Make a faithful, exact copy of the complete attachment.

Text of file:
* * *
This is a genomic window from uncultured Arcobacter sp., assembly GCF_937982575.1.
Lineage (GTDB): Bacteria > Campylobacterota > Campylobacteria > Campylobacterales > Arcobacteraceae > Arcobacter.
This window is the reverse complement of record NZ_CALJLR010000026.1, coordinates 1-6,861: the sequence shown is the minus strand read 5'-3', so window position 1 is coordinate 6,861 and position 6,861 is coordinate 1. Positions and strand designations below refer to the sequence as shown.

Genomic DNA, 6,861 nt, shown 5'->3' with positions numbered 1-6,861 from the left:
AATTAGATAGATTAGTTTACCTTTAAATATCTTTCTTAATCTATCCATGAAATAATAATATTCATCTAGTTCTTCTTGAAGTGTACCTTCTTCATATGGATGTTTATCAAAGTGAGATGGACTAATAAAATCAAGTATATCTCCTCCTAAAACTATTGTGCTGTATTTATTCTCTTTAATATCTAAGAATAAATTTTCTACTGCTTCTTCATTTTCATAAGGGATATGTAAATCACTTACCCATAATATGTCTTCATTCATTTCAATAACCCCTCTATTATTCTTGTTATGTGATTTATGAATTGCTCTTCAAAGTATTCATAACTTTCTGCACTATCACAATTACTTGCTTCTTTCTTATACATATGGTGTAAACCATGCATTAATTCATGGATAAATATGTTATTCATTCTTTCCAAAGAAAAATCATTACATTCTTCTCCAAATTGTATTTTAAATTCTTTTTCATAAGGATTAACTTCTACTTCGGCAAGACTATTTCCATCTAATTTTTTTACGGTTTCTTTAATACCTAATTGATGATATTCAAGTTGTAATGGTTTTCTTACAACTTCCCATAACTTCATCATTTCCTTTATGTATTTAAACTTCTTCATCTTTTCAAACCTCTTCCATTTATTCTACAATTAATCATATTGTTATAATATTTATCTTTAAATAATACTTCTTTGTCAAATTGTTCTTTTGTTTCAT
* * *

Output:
This is a genomic window from uncultured Arcobacter sp., assembly GCF_937982575.1.
Lineage (GTDB): Bacteria > Campylobacterota > Campylobacteria > Campylobacterales > Arcobacteraceae > Arcobacter.
This window is the reverse complement of record NZ_CALJLR010000026.1, coordinates 1-6,861: the sequence shown is the minus strand read 5'-3', so window position 1 is coordinate 6,861 and position 6,861 is coordinate 1. Positions and strand designations below refer to the sequence as shown.

Genomic DNA, 6,861 nt, shown 5'->3' with positions numbered 1-6,861 from the left:
AATTAGATAGATTAGTTTACCTTTAAATATCTTTCTTAATCTATCCATGAAATAATAATATTCATCTAGTTCTTCTTGAAGTGTACCTTCTTCATATGGATGTTTATCAAAGTGAGATGGACTAATAAAATCAAGTATATCTCCTCCTAAAACTATTGTGCTGTATTTATTCTCTTTAATATCTAAGAATAAATTTTCTACTGCTTCTTCATTTTCATAAGGGATATGTAAATCACTTACCCATAATATGTCTTCATTCATTTCAATAACCCCTCTATTATTCTTGTTATGTGATTTATGAATTGCTCTTCAAAGTATTCATAACTTTCTGCACTATCACAATTACTTGCTTCTTTCTTATACATATGGTGTAAACCATGCATTAATTCATGGATAAATATGTTATTCATTCTTTCCAAAGAAAAATCATTACATTCTTCTCCAAATTGTATTTTAAATTCTTTTTCATAAGGATTAACTTCTACTTCGGCAAGACTATTTCCATCTAATTTTTTTACGGTTTCTTTAATACCTAATTGATGATATTCAAGTTGTAATGGTTTTCTTACAACTTCCCATAACTTCATCATTTCCTTTATGTATTTAAACTTCTTCATCTTTTCAAACCTCTTCCATTTATTCTACAATTAATCATATTGTTATAATATTTATCTTTAAATAATACTTCTTTGTCAAATTGTTCTTTTGTTTCAT